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Unison general secretary Rodney Bickerstaffe this week outlined his union's hopes for changes under the newly elect...
Unison general secretary Rodney Bickerstaffe this week outlined his union's hopes for changes under the newly elected government, which include an end to the requirement to sign up all its members every three years.

All unions are forced by Tory legislation to periodically ask individual members to re-confirm that they wish to have membership fees deducted from their pay packet. Unison claims most big employers oppose the requirement.

'But we have learnt valuable recruitment lessons from the sign-up campaigns, lessons which can be put to good use with some of the resources saved from abolishing the need for new payroll deduction mandates every three years,' writes Mr Bickerstaffe in the union's fortnightly paper, Unison Focus.

Unison will fight for an end to CCT, which Mr Bickerstaffe describes as 'a lottery which drives down the standard of service and wages'.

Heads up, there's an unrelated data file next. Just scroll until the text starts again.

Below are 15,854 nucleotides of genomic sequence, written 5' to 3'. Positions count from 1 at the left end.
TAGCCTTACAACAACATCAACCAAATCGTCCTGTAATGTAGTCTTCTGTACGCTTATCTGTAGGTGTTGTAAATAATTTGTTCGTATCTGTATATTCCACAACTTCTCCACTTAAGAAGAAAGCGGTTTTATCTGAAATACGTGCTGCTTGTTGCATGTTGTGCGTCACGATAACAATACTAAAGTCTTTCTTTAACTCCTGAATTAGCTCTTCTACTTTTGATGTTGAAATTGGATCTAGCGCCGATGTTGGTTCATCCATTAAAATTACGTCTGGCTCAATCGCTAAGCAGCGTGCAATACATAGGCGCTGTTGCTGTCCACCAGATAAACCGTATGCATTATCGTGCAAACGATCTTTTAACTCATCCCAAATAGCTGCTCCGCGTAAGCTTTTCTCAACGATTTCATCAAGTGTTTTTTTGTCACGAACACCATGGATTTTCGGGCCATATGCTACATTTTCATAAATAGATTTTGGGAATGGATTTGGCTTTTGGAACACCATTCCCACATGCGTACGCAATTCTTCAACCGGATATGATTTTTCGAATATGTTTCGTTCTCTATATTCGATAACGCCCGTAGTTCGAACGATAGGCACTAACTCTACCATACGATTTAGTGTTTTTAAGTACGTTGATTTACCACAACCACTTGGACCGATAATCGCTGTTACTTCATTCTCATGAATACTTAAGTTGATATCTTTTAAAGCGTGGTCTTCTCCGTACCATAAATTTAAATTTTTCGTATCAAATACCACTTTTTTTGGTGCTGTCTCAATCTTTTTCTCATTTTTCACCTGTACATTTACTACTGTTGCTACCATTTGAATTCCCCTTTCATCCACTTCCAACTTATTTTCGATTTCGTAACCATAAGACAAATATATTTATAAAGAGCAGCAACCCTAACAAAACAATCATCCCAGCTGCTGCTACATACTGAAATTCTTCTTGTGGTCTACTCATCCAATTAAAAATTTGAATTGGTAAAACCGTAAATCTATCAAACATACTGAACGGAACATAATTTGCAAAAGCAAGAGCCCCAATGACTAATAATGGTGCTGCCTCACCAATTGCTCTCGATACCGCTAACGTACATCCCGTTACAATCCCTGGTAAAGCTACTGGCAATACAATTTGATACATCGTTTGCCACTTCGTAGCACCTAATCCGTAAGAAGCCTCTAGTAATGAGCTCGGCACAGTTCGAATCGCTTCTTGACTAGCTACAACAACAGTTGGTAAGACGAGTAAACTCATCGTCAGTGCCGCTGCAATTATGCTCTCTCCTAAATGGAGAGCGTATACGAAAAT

He makes a personal appeal for a minimum wage, saying it has been his quest for more than 20 years: 'We are not expecting favours. Unison will have to use all its influence to ensure that we have a statutory minimum wage set at a level which lifts people out of the poverty trap.'

Mr Bickerstaffe calls for a warmer UK welcome for political refugees. 'We shall expect the justice, tolerance and the sympathy of a civilised society.

'Above all, the change of government offers hope of constructive dialogue instead of conflict.'

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